The FDA didn't have any additional comment.

There are no formally approved drugs or vaccines for the coronavirus. Convalescent plasma is one of several therapies being tested as a potential treatment.The plasma, taken from patients who have recovered from Covid-19 and developed antibodies against the virus, is infused in sick patients. Scientists hope it helps kick-start the immune system to fight the virus. 

But scientists and public health officials have doubts, saying more data from randomized controlled trials, which are considered the "gold standard" in science, is still needed to know whether it is safe and effective. Results from trials have not been conclusive, were relatively small and have provided "very low-quality evidence," according to the World Health Organization.

"We've been tracking this," Dr. Soumya Swaminathan, the WHO's chief scientist, said Monday in Geneva. "We do ongoing meta-analyses and systematic reviews to see where the evidence is shifting or pointing, and at the moment it's still very low-quality evidence. So we recommend that convalescent plasma is still an experimental therapy. It should be evaluated in well-designed, randomized, clinical trials."

She said countries can use it on an emergency basis "if they feel the benefits outweigh the risks, but that's usually done while awaiting the more definitive evidence, which is yet to come."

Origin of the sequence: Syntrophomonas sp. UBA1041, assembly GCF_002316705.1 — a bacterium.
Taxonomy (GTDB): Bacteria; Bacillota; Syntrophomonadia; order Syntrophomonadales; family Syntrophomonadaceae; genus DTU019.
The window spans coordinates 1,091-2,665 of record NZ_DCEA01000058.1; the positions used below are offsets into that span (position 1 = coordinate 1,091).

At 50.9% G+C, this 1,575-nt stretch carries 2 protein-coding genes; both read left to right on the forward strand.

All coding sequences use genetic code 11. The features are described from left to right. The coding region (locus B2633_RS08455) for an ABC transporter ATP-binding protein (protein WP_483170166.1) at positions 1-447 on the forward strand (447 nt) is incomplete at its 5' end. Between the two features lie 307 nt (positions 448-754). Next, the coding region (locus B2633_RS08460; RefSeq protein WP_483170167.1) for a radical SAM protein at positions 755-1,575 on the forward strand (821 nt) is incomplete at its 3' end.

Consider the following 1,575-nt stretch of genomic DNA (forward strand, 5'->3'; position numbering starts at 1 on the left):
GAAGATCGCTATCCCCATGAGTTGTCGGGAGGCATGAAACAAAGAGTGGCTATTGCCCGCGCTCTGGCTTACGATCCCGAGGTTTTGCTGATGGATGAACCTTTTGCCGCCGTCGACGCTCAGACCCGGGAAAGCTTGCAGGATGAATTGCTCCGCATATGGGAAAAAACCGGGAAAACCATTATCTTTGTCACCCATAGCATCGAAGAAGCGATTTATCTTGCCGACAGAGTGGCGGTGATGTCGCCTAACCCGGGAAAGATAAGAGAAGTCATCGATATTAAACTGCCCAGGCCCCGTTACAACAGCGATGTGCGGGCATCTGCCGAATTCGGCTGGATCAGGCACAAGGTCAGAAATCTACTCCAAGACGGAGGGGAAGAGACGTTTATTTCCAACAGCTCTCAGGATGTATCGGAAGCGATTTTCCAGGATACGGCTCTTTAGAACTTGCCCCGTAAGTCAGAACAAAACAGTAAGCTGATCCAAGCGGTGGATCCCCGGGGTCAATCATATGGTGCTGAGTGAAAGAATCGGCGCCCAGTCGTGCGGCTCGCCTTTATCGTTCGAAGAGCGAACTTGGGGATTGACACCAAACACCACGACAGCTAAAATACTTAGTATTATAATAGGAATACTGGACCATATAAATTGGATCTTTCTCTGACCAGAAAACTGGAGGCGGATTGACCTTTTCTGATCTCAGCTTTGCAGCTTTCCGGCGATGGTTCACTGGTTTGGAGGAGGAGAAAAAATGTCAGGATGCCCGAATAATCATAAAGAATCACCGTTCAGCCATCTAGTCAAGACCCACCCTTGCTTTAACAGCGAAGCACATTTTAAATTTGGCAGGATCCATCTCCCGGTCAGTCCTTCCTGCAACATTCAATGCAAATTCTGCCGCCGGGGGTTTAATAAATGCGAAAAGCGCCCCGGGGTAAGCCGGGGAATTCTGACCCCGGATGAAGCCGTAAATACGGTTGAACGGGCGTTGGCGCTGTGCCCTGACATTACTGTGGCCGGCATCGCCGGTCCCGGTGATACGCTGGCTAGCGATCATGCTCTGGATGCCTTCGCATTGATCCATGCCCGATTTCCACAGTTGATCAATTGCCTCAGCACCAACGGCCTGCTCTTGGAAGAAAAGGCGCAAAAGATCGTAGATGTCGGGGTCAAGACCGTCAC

Dr. Scott Wright, a cardiologist and one of the leaders of Mayo Clinic's national plasma program, defended the FDA's decision, saying he didn't think it was "rushed."

"We're frankly delighted that they've come to this conclusion because it now makes plasma available to every hospital and every patient in the United States and its territories," he told CNBC's "Squawk Box" on Tuesday.

The FDA has issued emergency use authorization for several coronavirus tests and some drugs. In May, the agency granted antiviral remdesivir the authorization, allowing hospitals and doctors to use the drug on hospitalized Covid-19 patients. Hydroxychloroquine was also granted emergency authorization, but the FDA later removed the designation once the agency found the malaria drug was unlikely to be effective.